Vela International Marine Ltd, a Dubai-based marine company which operates the Saudi-owned Sirius Star, said it was working to secure the release of the supertanker and her crew.
A spokesman for the company said all 25 crew were believed to be safe.
The Saudi-owned vessel was hijacked on Saturday, 450 nautical miles south east of Mombasa.
The large oil tanker is owned by Saudi oil company Aramco but was sailing under a Liberian flag.
The Telegraph (UK)
Earlier, a spokesman for the Foreign Office had confirmed that two of those on board are British but could not give any details of their role on the ship.
US Navy spokesman Lieutenant Nate Christensen, of the 5th Fleet, said: “We don’t know the condition of the crew on board or the nature of the pirates’ demands. In cases like this what we typically see is a demand for money from the ship owners but we haven’t had that yet.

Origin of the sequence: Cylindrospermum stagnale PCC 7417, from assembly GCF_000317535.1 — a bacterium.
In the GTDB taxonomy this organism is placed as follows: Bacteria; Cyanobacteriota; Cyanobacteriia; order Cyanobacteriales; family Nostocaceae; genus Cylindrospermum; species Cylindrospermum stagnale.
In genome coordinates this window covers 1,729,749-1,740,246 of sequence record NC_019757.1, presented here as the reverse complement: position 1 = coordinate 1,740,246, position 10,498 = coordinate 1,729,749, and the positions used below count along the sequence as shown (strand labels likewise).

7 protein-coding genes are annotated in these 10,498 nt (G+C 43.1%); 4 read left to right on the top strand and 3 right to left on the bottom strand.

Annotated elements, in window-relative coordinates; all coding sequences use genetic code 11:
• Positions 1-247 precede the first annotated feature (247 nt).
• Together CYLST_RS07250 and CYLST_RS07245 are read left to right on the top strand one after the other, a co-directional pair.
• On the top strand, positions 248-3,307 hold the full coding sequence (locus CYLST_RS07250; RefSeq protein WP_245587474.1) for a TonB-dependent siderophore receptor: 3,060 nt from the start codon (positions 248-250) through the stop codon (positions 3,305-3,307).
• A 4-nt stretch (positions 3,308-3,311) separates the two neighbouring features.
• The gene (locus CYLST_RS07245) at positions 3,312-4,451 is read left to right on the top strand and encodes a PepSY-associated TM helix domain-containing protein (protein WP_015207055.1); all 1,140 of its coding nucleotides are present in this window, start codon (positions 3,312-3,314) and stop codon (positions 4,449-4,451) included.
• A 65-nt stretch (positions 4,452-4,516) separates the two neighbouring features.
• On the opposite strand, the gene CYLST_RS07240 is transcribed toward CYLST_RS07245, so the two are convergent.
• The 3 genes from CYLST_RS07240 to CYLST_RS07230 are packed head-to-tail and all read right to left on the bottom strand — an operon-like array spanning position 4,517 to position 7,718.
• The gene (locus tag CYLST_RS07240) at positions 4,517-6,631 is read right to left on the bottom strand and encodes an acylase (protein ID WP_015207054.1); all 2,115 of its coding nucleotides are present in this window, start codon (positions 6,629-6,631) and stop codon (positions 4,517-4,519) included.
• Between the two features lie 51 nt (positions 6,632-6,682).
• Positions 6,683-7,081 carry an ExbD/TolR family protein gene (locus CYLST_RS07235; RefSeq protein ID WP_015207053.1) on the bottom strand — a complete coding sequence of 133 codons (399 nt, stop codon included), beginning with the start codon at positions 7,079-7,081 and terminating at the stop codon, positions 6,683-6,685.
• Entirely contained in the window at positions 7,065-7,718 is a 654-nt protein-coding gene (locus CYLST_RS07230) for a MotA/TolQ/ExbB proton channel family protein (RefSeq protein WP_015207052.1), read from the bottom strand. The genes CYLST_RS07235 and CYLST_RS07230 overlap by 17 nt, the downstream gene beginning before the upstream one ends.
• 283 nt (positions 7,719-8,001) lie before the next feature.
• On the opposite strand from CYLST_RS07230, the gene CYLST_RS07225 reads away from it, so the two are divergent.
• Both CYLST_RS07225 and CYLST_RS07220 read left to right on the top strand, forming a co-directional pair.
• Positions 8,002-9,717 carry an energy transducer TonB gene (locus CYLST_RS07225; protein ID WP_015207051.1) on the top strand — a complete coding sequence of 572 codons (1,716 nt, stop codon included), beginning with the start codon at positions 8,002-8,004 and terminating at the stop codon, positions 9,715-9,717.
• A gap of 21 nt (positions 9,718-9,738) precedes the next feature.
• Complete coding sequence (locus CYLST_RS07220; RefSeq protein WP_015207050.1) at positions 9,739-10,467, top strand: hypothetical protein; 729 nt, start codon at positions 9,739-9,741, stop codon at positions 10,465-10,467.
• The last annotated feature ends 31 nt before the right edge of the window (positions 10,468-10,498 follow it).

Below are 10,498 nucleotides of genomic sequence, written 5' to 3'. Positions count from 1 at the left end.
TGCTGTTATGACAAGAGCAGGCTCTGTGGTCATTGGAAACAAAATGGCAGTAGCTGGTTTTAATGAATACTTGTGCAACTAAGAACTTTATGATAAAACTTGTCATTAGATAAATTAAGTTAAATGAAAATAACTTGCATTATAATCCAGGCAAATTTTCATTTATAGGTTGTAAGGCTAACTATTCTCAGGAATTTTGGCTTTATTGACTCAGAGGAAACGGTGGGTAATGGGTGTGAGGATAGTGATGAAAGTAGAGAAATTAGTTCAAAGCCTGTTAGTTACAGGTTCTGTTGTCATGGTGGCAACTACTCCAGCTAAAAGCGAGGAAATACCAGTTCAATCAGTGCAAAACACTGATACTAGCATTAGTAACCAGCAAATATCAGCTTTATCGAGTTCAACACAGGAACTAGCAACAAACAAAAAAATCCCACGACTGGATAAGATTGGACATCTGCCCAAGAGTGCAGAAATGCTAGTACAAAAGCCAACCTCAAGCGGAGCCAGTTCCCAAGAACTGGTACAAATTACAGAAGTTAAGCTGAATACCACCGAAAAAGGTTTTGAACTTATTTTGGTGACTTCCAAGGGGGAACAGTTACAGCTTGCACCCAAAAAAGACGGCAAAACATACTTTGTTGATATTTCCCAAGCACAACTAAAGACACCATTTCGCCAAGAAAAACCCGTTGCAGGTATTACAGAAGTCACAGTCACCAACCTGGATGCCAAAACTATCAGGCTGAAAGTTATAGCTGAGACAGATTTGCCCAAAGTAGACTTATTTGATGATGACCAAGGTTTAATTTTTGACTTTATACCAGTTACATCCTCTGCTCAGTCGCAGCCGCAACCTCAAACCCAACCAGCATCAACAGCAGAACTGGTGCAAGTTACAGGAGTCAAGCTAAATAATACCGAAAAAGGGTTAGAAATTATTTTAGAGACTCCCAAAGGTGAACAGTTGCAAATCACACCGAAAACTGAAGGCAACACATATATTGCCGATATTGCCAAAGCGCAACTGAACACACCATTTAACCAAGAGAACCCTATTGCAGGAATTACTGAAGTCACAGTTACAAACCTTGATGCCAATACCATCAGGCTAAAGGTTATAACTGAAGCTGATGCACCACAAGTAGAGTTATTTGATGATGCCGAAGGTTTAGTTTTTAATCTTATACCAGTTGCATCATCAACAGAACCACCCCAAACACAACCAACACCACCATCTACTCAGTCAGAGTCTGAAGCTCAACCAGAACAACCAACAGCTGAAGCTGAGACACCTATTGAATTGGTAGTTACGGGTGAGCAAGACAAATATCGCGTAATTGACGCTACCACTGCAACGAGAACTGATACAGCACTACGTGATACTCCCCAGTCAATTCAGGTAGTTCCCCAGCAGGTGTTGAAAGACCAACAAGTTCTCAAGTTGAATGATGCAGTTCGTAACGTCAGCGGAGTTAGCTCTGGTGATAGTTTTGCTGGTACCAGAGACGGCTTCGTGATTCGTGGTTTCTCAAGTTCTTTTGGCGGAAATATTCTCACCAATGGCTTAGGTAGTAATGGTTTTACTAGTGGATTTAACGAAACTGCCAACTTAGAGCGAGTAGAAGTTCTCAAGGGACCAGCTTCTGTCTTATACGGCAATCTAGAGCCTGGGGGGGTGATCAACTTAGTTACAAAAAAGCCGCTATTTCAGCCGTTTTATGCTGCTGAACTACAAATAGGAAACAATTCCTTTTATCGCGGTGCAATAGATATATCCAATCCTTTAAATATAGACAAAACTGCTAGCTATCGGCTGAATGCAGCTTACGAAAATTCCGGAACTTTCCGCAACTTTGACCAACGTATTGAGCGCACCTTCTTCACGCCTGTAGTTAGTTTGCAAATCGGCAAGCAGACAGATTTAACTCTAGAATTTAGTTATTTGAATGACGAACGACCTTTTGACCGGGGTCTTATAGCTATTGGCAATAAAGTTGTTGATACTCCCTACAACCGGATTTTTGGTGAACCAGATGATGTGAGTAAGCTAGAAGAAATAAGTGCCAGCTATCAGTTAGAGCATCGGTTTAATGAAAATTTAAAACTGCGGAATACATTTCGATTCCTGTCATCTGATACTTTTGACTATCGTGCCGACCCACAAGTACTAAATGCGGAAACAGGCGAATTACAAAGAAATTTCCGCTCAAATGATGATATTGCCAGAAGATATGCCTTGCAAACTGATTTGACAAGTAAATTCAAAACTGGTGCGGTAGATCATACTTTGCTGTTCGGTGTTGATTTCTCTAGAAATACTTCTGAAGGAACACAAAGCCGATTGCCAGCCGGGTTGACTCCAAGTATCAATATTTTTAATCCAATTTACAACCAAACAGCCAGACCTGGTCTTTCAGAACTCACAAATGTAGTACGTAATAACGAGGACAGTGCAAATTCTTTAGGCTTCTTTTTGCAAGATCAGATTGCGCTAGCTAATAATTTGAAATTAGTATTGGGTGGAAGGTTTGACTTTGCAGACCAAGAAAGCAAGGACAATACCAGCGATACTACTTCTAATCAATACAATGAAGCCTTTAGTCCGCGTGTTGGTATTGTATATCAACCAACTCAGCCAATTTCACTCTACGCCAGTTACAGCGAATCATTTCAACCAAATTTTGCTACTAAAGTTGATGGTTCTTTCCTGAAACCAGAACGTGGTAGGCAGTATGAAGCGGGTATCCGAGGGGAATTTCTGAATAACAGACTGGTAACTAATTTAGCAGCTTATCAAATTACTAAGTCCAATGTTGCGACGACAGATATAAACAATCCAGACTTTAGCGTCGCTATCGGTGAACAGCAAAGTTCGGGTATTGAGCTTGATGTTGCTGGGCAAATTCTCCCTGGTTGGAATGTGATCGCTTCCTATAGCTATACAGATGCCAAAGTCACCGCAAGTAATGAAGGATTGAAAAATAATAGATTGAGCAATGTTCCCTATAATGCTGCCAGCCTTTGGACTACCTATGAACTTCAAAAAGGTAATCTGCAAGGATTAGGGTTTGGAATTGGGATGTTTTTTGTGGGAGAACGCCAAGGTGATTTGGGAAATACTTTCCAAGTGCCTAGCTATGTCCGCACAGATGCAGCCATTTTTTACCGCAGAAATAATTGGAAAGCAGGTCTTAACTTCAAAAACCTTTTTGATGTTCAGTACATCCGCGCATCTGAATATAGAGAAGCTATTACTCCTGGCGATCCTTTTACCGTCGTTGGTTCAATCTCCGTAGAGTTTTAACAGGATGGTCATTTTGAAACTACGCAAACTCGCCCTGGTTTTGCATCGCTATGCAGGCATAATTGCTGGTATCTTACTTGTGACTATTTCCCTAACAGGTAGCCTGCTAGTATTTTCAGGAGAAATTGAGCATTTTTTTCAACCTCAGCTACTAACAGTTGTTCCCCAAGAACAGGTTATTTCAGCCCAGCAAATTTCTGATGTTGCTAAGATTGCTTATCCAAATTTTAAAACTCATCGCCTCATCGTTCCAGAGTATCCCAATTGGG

This undated picture made at an unknown location shows the Sirius Star tanker conducting a trial run in South Korea. Somali pirates have hijacked the Saudi-owned oil tanker the Sirius Star off the Kenyan coast, the U.S. Navy said Monday, Nov. 17, 2008. The tanker owned by Saudi oil company Aramco, is 330 meters (1,080 feet), about the length of an aircraft carrier, making it one of the largest ships to sail the seas. It can carry about 2 million barrels of oil. Lt. Nathan Christensen, a spokesman for the U.S. Navy’s 5th Fleet, said the Sirius Star was carrying crude at the time of Saturday’s hijacking, but he did know how much.(AP Photo/ Newsis via Daewoo shipping yards and commissioned )
“We don’t know exactly where they are taking it but we know the town of Eyl is a pirate stronghold.”
Eyl is in the northern Puntland region of Somalia and has become notorious for pirate activity over the past months. Dozens of ships are thought to be being held captive there.
The supertanker is the largest ship to fall victim to pirates, the US Navy said. It is 1,080ft (330m) long and can carry about 2 million barrels of oil.
The hijack, which was the first successful attack so far out at sea, raises fears that international patrols nearer the coast and in the Gulf of Aden will not be enough to protect vital trade routes as pirate gangs become ever more audacious.
The Sirius Star was carrying a cargo of crude oil and had 25 crew members on board when it was attacked.